Change Makers

6 things Ashton Eaton and Brianne Theisen-Eaton learned in Kenya

Olympic medalists Ashton Eaton and Brianne Theisen-Eaton visited their sponsored child in Kenya and learned first-hand how World Vision sponsorship works.

On their trip to Kenya last October to visit their sponsored child, Philemon, Ashton Eaton and Brianne Theisen-Eaton learned first-hand how World Vision works in communities like Phil’s around the world. Here’s their take on child sponsorship and World Vision’s work in the field.

1. There are no shortcuts.

Olympic medalists Ashton Eaton and Brianne Theisen-Eaton visited their sponsored child in Kenya and learned first-hand how World Vision sponsorship works.
Ashton washes his hands at a spring in Philemon’s village that World Vision capped to create a clean water source. (©2015 World Vision/photo by Lindsey Minerva)

“[World Vision is] not just providing a short-term solution. And as athletes, we know that doesn’t work. You have to get to the root of the problem and solve it in order for life to be able to sustain itself. They go into communities and educate people — educating them on how to keep their water system going, educating the community so that kids and women have more of a voice.” —Brianne Theisen-Eaton

“Even in our very specialized aspect of track and field, we always shoot for quality over quantity. Once we heard the operational set-up that World Vision has, and the people behind that operational set up, we thought, this is a quality organization all around. They don’t cut any corners; they do it right, they do it efficiently.” —Ashton Eaton

2. Sponsorship can be whatever you want it to be.

“Your relationship can be any way you want it to be. If you want to be that ‘fun aunt’ who sends [packages] all the time and makes their day better, you can do that. If you want to send letters with words of encouragement to increase their self-esteem and have them know that they can pursue whatever they want and go to school, you can do that. If you want to [give a special gift] and make their life better, you can do that. It’s whatever you want it to be, and that’s a really cool thing.” —Brianne Theisen-Eaton

3. Changing a life has a ripple effect — on both sides.

“You are providing opportunities to another human, and they’ll provide opportunities to another human. It’s this [domino effect] down the line. This experience we’ve had will impact our kids — the things we tell them about other people, the things we show them, the experiences they have. And that will impact how they raise their kids. This line of our family that will hopefully continue on will be influenced by what we have seen here. That’s a good summation of ‘life-changing.’” —Ashton Eaton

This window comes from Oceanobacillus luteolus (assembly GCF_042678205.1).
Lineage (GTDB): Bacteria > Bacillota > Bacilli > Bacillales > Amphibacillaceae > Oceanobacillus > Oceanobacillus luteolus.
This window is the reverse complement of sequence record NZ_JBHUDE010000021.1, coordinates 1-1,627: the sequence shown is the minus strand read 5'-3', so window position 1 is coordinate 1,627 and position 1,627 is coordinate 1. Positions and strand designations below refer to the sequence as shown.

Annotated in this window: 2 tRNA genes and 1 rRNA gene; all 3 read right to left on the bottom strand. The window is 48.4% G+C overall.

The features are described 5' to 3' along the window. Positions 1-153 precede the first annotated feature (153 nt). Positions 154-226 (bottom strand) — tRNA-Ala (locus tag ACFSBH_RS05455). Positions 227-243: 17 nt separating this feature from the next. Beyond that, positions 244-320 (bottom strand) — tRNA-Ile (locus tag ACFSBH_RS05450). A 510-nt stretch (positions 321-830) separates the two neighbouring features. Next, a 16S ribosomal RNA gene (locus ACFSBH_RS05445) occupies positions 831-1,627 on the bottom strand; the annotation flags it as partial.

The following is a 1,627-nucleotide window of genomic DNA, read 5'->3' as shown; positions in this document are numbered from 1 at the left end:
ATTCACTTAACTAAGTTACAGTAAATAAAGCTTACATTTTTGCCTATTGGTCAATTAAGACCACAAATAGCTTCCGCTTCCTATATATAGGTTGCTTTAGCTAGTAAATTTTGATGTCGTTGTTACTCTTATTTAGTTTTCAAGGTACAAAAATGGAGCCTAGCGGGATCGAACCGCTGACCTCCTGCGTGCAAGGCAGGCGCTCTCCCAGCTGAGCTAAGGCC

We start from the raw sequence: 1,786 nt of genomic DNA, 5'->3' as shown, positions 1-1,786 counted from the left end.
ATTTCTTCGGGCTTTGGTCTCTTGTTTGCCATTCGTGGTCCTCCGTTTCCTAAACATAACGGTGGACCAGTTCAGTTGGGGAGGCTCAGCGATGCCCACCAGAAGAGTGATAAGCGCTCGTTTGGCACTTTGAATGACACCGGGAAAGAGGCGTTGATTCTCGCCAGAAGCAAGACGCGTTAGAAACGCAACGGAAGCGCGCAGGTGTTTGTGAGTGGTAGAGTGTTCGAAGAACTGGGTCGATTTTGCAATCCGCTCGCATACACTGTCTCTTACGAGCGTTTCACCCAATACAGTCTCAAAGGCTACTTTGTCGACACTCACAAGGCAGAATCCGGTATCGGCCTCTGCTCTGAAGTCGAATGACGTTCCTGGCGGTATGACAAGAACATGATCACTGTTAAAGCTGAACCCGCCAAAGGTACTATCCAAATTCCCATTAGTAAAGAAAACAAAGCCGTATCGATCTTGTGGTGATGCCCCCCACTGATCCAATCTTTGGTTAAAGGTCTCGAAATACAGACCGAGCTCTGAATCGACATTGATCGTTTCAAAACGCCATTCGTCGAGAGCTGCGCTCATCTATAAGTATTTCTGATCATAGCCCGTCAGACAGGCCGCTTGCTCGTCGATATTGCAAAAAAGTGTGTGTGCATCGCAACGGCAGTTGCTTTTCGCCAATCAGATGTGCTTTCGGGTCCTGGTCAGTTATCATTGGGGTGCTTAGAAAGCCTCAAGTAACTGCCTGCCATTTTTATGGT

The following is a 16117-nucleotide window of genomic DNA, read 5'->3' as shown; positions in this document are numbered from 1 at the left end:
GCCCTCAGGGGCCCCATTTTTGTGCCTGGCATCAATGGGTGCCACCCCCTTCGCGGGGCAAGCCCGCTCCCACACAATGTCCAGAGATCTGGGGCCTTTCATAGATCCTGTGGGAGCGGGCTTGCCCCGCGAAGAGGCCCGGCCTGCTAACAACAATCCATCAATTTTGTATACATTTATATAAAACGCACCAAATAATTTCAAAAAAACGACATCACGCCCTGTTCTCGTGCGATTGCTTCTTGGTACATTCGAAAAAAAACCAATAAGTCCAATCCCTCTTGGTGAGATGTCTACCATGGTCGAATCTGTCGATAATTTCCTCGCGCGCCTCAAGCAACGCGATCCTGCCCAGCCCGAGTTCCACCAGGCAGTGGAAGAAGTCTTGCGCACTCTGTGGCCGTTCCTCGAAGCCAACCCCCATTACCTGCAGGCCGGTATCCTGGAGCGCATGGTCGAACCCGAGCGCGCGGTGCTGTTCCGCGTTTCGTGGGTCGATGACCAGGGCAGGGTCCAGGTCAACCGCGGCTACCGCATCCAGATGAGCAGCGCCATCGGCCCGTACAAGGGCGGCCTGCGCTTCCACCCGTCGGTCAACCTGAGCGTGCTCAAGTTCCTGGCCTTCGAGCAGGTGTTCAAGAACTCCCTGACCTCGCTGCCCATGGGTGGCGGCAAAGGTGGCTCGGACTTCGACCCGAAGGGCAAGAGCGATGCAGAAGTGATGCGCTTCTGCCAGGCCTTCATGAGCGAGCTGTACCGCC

4. It’s worth it.

“To me, it’s not even just about the money. It’s about the value you add to [a child’s] life aside from the money. It’s $39 a month — that’s a dollar a day plus a little bit. You form a relationship with another person across the world, and that’s more than just the satisfaction of knowing that you helped a kid. It’s something deeper.” —Brianne Theisen-Eaton

“When I was in second grade, we got pen pals. I thought, there’s another person across the world somewhere who is thinking about me, and I’m thinking about them. That’s the same thing with child sponsorship — there’s somebody across the world who is thinking about you. And you might be one of the most important people in their life. For a dollar and change a day, to change a life—that’s the best bang for your buck that you can possibly get.” —Ashton Eaton

5. Local World Vision staff make all the difference.

“You know that [the staff] understand the culture — it’s not somebody else coming in and turning these people’s world upside down. You know they’re working within their culture and their beliefs and making sure they communicate with [families] so they’re very much keeping these communities exactly how they should be but adding benefits like water, health facilities, and education.” —Brianne Theisen-Eaton

6. Your letters really get to your sponsored child.

“We got to go into the [World Vision] mail room. There are people actually sitting in an office translating your letters into their [local] language so they can read their letters. They drive six hours and walk a kilometer up a dirt road. They make sure your gifts are safe and deliver them to your child. There’s really a mail room that this goes through. It’s cool for us, too — when we get a letter from our sponsored kid, a lady name Lucy helps Phil write the letters. And we’ve met Lucy.” —Brianne Theisen-Eaton


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